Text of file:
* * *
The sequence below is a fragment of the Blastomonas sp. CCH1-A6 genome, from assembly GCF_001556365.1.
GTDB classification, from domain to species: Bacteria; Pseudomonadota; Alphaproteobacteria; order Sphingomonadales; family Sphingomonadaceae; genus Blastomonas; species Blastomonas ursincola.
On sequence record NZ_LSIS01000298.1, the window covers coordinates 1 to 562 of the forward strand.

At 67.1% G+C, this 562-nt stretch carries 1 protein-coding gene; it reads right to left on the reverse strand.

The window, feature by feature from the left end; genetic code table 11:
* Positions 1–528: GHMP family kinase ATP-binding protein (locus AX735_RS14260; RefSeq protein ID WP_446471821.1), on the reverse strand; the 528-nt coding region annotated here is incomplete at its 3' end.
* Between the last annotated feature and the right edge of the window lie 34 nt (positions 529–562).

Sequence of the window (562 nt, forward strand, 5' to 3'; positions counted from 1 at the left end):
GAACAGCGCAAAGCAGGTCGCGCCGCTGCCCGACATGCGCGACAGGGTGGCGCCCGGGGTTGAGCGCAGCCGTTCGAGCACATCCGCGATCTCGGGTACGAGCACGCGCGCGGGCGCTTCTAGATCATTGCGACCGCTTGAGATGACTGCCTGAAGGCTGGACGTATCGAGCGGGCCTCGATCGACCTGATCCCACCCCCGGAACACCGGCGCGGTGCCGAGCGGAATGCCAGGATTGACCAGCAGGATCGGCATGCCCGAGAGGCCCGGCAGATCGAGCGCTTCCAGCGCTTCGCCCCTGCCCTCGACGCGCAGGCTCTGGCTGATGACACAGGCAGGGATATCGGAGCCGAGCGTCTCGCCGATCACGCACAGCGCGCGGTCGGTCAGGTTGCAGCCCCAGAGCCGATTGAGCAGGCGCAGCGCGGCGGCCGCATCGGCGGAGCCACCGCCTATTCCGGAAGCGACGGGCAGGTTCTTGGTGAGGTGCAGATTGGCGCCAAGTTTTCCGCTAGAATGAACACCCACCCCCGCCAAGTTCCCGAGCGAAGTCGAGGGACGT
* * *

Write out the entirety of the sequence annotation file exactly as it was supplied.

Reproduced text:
The sequence below is a fragment of the Blastomonas sp. CCH1-A6 genome, from assembly GCF_001556365.1.
GTDB classification, from domain to species: Bacteria; Pseudomonadota; Alphaproteobacteria; order Sphingomonadales; family Sphingomonadaceae; genus Blastomonas; species Blastomonas ursincola.
On sequence record NZ_LSIS01000298.1, the window covers coordinates 1 to 562 of the forward strand.

At 67.1% G+C, this 562-nt stretch carries 1 protein-coding gene; it reads right to left on the reverse strand.

The window, feature by feature from the left end; genetic code table 11:
* Positions 1–528: GHMP family kinase ATP-binding protein (locus AX735_RS14260; RefSeq protein ID WP_446471821.1), on the reverse strand; the 528-nt coding region annotated here is incomplete at its 3' end.
* Between the last annotated feature and the right edge of the window lie 34 nt (positions 529–562).

Sequence of the window (562 nt, forward strand, 5' to 3'; positions counted from 1 at the left end):
GAACAGCGCAAAGCAGGTCGCGCCGCTGCCCGACATGCGCGACAGGGTGGCGCCCGGGGTTGAGCGCAGCCGTTCGAGCACATCCGCGATCTCGGGTACGAGCACGCGCGCGGGCGCTTCTAGATCATTGCGACCGCTTGAGATGACTGCCTGAAGGCTGGACGTATCGAGCGGGCCTCGATCGACCTGATCCCACCCCCGGAACACCGGCGCGGTGCCGAGCGGAATGCCAGGATTGACCAGCAGGATCGGCATGCCCGAGAGGCCCGGCAGATCGAGCGCTTCCAGCGCTTCGCCCCTGCCCTCGACGCGCAGGCTCTGGCTGATGACACAGGCAGGGATATCGGAGCCGAGCGTCTCGCCGATCACGCACAGCGCGCGGTCGGTCAGGTTGCAGCCCCAGAGCCGATTGAGCAGGCGCAGCGCGGCGGCCGCATCGGCGGAGCCACCGCCTATTCCGGAAGCGACGGGCAGGTTCTTGGTGAGGTGCAGATTGGCGCCAAGTTTTCCGCTAGAATGAACACCCACCCCCGCCAAGTTCCCGAGCGAAGTCGAGGGACGT